Oil-base drilling fluids are generally more expensive than water-base drilling fluids. This added expense is justified for a number of reasons. One such reason is that oil-base fluids prevent formation damage to water sensitive reservoirs and prevent hole enlargement and permit coring in water-soluble rocks, such as salt. In addition, oil-base drilling fluids maintain stable mud properties in deep and high temperature holes which require heavy mud. Further, these fluids prevent corrosion of the drill pipe, casing, and tubing which reduces expensive workovers. They usually allow an increased drilling rate because of better lubrication and removal of the shell cuttings without disintegration of the cuttings. Another advantage with oil-base drilling fluids is that they generally can be reclaimed for a later use and this reduces the overall cost.
It is desirable for a number of reasons to reduce the loss of a drilling fluid during a drilling operation. For instance, oil-base drilling fluids are expensive and their loss can appreciably increase the cost of a drilling operation. In addition, if the oil-base fluids wet the formation by leakage during the drilling operation, the result can lead one to believe that the formation is a producing formation.
The reduction in seepage loss of a drilling fluid has been a long standing problem with drilling fluids and various methods have been used in the past to alleviate this problem. For example, U.S. Pat. No. 4,222,444 discloses the use of magnetic material to reduce the amount of drilling fluid lost to a formation. Also U.S. Pat. No. 3,509,951 discloses the use of a wax emulsion to control the loss of a drilling fluid while drilling a well. In addition, fibrous materials have been used in drilling fluids in order to form a sheath on the formation surface and prevent the loss of the drilling fluid into the formation.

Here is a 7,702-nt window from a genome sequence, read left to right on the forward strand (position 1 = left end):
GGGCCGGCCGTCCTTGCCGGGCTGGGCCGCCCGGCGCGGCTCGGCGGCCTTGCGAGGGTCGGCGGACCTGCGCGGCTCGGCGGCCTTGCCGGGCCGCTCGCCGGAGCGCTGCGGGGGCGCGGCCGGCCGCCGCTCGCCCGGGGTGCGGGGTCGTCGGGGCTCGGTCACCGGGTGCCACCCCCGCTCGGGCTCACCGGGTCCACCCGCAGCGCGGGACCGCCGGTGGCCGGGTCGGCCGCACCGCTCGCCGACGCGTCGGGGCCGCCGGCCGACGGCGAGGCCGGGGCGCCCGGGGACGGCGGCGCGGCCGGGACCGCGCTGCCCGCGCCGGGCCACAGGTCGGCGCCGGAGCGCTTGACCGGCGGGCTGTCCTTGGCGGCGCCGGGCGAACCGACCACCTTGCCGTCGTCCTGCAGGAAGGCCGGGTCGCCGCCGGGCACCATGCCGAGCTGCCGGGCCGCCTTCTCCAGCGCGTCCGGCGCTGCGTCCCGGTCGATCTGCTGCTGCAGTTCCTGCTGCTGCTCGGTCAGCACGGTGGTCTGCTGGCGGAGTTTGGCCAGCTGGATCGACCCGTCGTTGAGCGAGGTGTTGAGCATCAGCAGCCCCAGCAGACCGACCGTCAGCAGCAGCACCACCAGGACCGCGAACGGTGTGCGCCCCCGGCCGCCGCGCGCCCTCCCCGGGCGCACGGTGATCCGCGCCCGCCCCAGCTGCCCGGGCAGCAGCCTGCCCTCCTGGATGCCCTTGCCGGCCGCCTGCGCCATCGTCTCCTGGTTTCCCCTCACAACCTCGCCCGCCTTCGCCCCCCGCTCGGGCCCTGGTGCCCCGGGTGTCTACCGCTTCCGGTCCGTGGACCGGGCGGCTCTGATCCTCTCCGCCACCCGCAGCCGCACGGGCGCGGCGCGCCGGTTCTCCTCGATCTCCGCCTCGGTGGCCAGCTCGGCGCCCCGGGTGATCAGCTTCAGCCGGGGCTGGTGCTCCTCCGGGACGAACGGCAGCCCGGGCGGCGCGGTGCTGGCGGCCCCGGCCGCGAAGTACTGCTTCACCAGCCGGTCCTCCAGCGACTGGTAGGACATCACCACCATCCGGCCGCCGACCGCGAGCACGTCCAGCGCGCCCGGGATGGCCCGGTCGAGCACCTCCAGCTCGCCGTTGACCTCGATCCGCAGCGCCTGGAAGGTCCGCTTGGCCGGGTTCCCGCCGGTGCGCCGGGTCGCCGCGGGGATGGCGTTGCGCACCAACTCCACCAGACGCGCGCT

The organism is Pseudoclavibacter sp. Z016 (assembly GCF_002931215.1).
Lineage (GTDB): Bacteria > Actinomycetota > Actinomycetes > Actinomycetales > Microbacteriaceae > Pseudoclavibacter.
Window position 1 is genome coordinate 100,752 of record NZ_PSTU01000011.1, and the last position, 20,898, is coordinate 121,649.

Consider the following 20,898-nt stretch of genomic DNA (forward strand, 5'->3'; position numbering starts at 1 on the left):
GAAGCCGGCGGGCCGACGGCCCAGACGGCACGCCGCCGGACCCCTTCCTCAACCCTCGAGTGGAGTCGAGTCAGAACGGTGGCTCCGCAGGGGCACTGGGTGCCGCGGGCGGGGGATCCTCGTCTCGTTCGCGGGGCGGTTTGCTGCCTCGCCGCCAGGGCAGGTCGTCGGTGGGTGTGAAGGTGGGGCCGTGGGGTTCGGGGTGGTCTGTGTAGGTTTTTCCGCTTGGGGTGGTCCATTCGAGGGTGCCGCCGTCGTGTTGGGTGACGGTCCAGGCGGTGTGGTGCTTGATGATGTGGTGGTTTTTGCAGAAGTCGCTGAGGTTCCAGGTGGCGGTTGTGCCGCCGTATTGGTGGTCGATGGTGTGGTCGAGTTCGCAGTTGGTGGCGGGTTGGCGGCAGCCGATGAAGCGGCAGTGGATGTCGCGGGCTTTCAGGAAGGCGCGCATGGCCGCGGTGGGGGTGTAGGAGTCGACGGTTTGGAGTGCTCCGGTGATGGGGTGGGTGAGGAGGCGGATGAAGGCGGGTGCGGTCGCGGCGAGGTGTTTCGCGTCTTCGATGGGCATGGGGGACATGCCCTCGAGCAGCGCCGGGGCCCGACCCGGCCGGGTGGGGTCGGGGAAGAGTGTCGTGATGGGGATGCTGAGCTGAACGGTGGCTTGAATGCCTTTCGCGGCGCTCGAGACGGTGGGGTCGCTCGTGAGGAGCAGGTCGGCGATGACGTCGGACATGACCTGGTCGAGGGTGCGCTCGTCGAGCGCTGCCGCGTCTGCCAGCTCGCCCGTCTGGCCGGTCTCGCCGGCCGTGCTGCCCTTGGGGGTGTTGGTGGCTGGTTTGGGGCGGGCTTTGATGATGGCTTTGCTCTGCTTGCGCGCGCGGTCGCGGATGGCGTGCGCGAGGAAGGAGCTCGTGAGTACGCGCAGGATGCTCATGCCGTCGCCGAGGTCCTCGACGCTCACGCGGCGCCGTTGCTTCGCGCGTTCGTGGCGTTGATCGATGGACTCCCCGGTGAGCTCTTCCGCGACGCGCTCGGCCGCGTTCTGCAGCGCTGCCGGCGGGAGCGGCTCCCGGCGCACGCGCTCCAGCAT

The present invention is a method of drilling a well bore into a subterranean formation containing water with monovalent and polyvalent cations and preventing leak-off into the formation of an oil-base drilling fluid used in the drilling. The method is carried out by adding to the oil-base fluid a seepage loss reducer selected from the group consisting of a powdered silicate having a molecular ratio of silicon dioxide to alkali metal oxide in the range of from about 1.5:1 to about 3.3:1 wherein the alkali metal is selected from the group consisting of sodium, potassium, and mixtures thereof, an ammonium soap of a fatty acid having from about 12 to about 22 carbon atoms, and mixtures thereof to form the drilling fluid and circulating the drilling fluid containing the seepage loss reducer in the well bore. When the circulation of the drilling fluid containing the seepage loss reducer takes place, the compound reacts with any monovalent and polyvalent cations contained in the formation to form a seal in the formation adjacent to the well bore.
FIG. 1 is a representation of the method of the invention.
FIG. 2 is a cross-sectional view of the apparatus used to carry out the tests of Example VI.